Tuesday, 18 October 2011

Asahi Shimbun interview on threats to civil liberties post-9/11

In the run-up to the recent 9/11 anniversary, i was invited to the Holborn offices of Asahi Shimbun, Japan's biggest newspaper, to be interviewed by Sawamura-san, the London bureau chief. It turns out they had me down as an expert on "threats to civil liberties" and wanted to interview me - for over an hour - on threats to civil liberties in the wake of 9/11 in the UK, or whether other factors played a more important role. This was for a planned series of 9/11 anniversary pieces from Asahi Shimbun's various correspondents round the world.

It was a very in-depth interview of the sort they don't do anymore in the UK press, during which it emerged that Japan had had a very nasty post-9/11 civil liberties crackdown all of its own. And they'd already talked to the I'm a Photographer Not a Terrorist people about Section 44 Terrorism Act.

Unfortunately, the Paris and New York bureaus of the paper had "got their features in" ahead of London, so my interview wasn't used - as they'd warned me might be the case. There's a vague chance the interview might live to fight another day as a short section of some future Japanese language-only Asahi feature.

Here Be Dragons - book review

Here Be Dragons - How the study of anima and plant distribution revolutionised our views of life and Earth, Dennis McCarthy, Oxford University Press, Oxford, 2009, paperback, 221 pages bibliography and index £8.99/ $18.95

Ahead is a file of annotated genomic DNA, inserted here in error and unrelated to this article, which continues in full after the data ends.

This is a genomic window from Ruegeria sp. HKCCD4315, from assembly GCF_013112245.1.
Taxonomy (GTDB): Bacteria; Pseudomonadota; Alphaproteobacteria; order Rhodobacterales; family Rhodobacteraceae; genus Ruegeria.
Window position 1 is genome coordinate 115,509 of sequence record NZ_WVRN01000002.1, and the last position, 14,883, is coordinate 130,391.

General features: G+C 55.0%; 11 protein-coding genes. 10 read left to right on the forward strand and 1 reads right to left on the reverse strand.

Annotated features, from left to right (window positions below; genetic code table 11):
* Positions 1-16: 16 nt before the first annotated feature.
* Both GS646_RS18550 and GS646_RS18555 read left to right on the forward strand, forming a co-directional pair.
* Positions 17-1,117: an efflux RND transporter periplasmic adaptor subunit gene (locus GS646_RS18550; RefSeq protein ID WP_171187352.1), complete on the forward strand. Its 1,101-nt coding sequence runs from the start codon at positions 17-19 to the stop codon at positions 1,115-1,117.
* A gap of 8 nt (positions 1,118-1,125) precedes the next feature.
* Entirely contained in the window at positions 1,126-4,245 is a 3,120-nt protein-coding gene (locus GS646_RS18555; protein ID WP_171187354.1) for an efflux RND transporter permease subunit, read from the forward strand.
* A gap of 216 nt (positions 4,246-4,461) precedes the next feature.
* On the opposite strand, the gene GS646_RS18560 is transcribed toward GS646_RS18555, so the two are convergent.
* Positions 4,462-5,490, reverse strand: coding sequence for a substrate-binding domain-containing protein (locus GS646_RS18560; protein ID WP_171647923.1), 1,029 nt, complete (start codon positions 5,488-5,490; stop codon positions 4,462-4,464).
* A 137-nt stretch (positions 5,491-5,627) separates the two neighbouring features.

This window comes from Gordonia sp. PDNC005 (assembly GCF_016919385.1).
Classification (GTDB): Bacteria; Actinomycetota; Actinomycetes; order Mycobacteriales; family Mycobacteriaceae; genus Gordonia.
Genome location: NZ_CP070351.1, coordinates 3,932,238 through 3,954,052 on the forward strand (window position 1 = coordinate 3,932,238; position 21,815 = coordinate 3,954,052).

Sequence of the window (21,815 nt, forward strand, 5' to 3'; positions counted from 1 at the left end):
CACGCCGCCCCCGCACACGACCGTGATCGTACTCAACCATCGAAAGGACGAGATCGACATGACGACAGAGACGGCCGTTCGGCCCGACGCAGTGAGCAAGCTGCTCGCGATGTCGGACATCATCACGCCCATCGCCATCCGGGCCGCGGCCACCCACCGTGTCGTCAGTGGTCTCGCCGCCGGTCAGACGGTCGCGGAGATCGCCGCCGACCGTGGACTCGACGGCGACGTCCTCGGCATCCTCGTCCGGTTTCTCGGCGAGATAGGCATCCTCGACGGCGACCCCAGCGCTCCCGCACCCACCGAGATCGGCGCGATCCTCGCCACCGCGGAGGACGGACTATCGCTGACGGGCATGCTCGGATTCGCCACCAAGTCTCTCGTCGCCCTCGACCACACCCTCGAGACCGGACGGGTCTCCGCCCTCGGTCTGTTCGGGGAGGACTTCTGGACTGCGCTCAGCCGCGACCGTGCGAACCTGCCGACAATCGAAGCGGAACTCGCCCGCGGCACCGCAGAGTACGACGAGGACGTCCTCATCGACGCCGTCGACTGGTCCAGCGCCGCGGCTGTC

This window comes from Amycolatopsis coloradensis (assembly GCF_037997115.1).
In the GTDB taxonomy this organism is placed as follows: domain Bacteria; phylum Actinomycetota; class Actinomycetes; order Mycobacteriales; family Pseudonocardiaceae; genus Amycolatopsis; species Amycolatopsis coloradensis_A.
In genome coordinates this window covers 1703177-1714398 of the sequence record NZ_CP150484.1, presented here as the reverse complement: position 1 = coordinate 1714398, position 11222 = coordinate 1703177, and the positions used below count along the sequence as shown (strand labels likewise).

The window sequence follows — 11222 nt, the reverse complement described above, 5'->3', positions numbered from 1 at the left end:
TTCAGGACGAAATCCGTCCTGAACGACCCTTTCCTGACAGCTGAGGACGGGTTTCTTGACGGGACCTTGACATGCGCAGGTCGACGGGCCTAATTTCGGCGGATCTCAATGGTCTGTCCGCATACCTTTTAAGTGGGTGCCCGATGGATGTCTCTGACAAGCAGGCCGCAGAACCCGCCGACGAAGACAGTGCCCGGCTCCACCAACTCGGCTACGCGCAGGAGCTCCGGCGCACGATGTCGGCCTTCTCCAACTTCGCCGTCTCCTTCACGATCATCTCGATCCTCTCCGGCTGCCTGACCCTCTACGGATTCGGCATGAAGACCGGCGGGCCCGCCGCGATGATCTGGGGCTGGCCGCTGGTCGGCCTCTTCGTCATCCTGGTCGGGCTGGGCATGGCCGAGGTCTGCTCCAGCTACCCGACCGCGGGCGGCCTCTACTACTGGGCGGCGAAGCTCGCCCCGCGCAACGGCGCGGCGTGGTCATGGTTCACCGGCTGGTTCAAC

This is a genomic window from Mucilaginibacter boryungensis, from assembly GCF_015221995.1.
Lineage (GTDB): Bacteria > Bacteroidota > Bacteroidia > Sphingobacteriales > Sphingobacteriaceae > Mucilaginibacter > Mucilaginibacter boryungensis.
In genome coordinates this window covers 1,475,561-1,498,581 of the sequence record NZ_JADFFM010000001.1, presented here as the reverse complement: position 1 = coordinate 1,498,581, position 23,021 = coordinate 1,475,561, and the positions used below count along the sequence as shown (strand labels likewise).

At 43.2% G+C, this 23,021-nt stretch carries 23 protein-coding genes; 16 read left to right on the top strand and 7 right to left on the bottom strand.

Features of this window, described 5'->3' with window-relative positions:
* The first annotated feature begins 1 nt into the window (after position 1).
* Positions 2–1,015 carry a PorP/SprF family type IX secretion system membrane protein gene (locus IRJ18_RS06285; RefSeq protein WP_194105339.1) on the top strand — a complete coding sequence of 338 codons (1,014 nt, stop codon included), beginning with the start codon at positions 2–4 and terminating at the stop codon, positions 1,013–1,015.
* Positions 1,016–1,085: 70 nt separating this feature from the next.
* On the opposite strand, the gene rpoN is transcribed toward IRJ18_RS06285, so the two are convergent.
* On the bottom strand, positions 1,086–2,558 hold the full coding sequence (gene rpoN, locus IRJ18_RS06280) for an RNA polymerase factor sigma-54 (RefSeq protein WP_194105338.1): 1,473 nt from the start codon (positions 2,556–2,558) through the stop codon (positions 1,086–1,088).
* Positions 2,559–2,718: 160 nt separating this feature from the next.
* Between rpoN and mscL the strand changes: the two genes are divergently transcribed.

This review first appeared in Fortean Times issue 281, November 2011

This celebration of biogeography – the study of the “lopsided distribution” of plants and animals, continents and even empires around the world – begins by pointing out that Linnaeus, Charles Darwin, Albert Russell Wallace and continental drift pioneer Alfred Wegener all did ground-breaking work in biogeography, and then went on to work in other fields and revolutionised all of these as well.

Wegener, it seems, was a bit of an adventurer, like most of the great biogeographers. Wounded in action in World War One, Wegener broke the early 20th century world records for ballooning endurance and longest ice cap crossing, before dying in a Greenland blizzard. His views on continental drift – and those of Alexander Du Toit, who followed Wegener, were an “outsiders’ struggle against convention.” Continental drift was dismissed at the time, by an orthodoxy that instead clung to a theory reliant on “miraculous rafters” who crossed oceans on bits of fallen tree, and of vast piles of yet to be discovered fossils that would one day prove that continents were fixed. The continental drifters were finally vindicated by the discovery in the 1960s of a spreading seafloor that was younger than the continents themselves.

McCarthy – a researcher with the humble Buffalo Museum of Science in upstate New York – writes beautifully and his story is compelling. He comes up with one of my all-time favourite chapter headings, “The Bloody Fall of South America and the Last of the Triassic Beak-headed Reptiles”. This gives a passing mention to the fearsome bison-sized “ratzilla,” the prehistoric guinea pig Jesephoartigisia monesi, which weighed a metric tonne.

Biogeography explains why there are bears and foxes in the Arctic but not the Antarctic, and McCarthy devotes much space to the “terminal Eocene event” that resulted in the “death of nearly all vertebrate life in Antarctica.” Compared the very rapid mass extinction of the pre-glacial Antarctic fauna, the demise of the dinosaurs was a picnic. McCarthy comments that there is “beneath the ice-sheets a continent-wide boneyard,” with the stoic penguins as the only surviving year-round Antarctic vertebrates.